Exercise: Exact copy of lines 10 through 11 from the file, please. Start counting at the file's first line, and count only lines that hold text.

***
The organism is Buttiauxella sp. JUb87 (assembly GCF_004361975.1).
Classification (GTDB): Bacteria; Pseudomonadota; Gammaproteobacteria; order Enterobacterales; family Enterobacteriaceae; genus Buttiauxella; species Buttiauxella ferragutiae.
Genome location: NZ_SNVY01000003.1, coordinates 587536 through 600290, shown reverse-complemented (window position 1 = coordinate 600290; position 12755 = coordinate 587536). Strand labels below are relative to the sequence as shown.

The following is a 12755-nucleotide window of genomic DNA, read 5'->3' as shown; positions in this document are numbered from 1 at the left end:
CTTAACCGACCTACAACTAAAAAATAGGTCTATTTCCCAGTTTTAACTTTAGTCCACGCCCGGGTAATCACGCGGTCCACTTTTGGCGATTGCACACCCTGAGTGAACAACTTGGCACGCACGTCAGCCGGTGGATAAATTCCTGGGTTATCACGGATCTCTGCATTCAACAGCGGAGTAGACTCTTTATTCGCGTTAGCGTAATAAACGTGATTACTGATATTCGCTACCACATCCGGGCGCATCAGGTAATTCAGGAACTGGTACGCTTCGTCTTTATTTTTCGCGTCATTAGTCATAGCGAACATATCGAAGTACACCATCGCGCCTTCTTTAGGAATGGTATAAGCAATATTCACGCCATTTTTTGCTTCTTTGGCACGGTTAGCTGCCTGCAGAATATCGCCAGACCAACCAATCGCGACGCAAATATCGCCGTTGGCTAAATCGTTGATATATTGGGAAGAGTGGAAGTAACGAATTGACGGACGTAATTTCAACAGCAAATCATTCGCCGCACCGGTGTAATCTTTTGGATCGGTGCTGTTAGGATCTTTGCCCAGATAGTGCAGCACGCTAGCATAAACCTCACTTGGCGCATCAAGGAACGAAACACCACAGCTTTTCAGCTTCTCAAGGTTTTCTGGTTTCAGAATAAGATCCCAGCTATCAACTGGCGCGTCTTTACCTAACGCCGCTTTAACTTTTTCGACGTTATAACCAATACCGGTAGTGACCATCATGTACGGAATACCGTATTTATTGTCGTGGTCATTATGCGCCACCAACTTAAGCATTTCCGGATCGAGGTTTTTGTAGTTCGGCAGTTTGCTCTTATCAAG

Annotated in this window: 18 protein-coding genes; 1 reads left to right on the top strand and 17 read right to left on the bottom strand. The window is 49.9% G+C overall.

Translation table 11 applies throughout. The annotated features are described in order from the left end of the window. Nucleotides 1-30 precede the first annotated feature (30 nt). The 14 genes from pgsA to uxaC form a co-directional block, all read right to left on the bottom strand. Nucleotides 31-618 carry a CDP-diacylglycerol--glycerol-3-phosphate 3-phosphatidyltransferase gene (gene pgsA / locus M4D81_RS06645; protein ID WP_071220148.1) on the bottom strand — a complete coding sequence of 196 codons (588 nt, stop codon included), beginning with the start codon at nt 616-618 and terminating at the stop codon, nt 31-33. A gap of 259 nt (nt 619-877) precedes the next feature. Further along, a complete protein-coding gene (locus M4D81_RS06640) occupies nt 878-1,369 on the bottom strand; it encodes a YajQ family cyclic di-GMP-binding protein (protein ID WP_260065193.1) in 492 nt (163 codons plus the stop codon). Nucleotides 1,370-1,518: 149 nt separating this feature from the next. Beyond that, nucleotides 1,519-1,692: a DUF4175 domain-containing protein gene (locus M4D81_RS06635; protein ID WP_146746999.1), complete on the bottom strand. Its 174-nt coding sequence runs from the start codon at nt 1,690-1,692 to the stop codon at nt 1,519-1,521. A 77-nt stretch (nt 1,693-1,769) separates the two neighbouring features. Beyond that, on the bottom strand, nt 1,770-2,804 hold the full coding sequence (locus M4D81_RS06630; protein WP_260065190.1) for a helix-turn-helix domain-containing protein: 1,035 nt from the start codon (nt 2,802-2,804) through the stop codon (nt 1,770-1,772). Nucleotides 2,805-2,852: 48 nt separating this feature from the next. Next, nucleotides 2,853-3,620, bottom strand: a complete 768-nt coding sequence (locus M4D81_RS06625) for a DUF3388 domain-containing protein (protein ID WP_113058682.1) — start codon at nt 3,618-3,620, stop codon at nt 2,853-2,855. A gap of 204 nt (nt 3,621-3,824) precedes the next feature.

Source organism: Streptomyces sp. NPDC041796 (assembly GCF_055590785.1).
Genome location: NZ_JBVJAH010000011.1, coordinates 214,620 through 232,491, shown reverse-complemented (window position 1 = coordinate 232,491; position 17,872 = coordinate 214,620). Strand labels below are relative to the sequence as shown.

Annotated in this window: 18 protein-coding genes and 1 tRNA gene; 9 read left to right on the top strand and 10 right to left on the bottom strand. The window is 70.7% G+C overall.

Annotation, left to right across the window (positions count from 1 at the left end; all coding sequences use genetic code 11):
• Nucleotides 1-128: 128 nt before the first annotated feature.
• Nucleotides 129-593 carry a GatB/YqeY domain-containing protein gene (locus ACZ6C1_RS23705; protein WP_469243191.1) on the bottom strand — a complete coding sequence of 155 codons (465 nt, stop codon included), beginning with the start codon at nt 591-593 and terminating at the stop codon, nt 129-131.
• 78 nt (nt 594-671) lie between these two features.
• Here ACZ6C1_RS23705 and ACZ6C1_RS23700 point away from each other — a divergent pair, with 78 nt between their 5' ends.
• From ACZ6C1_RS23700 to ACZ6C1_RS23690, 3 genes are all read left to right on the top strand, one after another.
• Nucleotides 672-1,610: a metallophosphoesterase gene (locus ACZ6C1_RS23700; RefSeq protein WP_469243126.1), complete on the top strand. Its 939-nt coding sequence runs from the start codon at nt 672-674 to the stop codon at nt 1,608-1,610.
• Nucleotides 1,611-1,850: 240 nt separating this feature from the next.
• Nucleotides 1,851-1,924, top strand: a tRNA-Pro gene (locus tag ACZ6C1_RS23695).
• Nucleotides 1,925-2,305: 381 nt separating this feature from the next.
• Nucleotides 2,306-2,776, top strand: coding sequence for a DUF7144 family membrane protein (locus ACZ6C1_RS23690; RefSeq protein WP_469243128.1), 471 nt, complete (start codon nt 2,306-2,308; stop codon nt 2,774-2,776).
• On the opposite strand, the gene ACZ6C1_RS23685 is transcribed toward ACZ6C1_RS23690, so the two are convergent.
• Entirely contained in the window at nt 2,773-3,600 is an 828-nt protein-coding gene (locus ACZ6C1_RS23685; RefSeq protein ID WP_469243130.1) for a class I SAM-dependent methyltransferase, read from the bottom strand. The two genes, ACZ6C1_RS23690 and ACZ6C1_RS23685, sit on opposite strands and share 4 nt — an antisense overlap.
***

Annotated in this window: 18 protein-coding genes and 1 tRNA gene; 9 read left to right on the top strand and 10 right to left on the bottom strand. The window is 70.7% G+C overall.

Annotation, left to right across the window (positions count from 1 at the left end; all coding sequences use genetic code 11):